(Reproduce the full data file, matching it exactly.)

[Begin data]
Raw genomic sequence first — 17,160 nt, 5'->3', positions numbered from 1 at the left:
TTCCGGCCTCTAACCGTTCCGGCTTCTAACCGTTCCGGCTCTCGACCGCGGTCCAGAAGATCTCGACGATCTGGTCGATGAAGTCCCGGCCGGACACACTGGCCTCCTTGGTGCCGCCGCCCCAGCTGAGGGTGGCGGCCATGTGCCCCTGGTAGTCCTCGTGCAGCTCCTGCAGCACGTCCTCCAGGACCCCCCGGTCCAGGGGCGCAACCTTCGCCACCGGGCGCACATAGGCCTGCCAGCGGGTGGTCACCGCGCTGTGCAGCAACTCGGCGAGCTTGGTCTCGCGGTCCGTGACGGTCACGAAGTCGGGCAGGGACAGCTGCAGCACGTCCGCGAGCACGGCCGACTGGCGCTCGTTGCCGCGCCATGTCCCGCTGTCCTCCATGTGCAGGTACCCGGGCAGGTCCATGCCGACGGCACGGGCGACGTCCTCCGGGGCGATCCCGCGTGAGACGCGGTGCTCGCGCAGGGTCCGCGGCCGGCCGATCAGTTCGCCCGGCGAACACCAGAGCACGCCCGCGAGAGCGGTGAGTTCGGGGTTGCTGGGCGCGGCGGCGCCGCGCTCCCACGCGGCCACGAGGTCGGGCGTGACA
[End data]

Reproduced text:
Raw genomic sequence first — 17,160 nt, 5'->3', positions numbered from 1 at the left:
TTCCGGCCTCTAACCGTTCCGGCTTCTAACCGTTCCGGCTCTCGACCGCGGTCCAGAAGATCTCGACGATCTGGTCGATGAAGTCCCGGCCGGACACACTGGCCTCCTTGGTGCCGCCGCCCCAGCTGAGGGTGGCGGCCATGTGCCCCTGGTAGTCCTCGTGCAGCTCCTGCAGCACGTCCTCCAGGACCCCCCGGTCCAGGGGCGCAACCTTCGCCACCGGGCGCACATAGGCCTGCCAGCGGGTGGTCACCGCGCTGTGCAGCAACTCGGCGAGCTTGGTCTCGCGGTCCGTGACGGTCACGAAGTCGGGCAGGGACAGCTGCAGCACGTCCGCGAGCACGGCCGACTGGCGCTCGTTGCCGCGCCATGTCCCGCTGTCCTCCATGTGCAGGTACCCGGGCAGGTCCATGCCGACGGCACGGGCGACGTCCTCCGGGGCGATCCCGCGTGAGACGCGGTGCTCGCGCAGGGTCCGCGGCCGGCCGATCAGTTCGCCCGGCGAACACCAGAGCACGCCCGCGAGAGCGGTGAGTTCGGGGTTGCTGGGCGCGGCGGCGCCGCGCTCCCACGCGGCCACGAGGTCGGGCGTGACA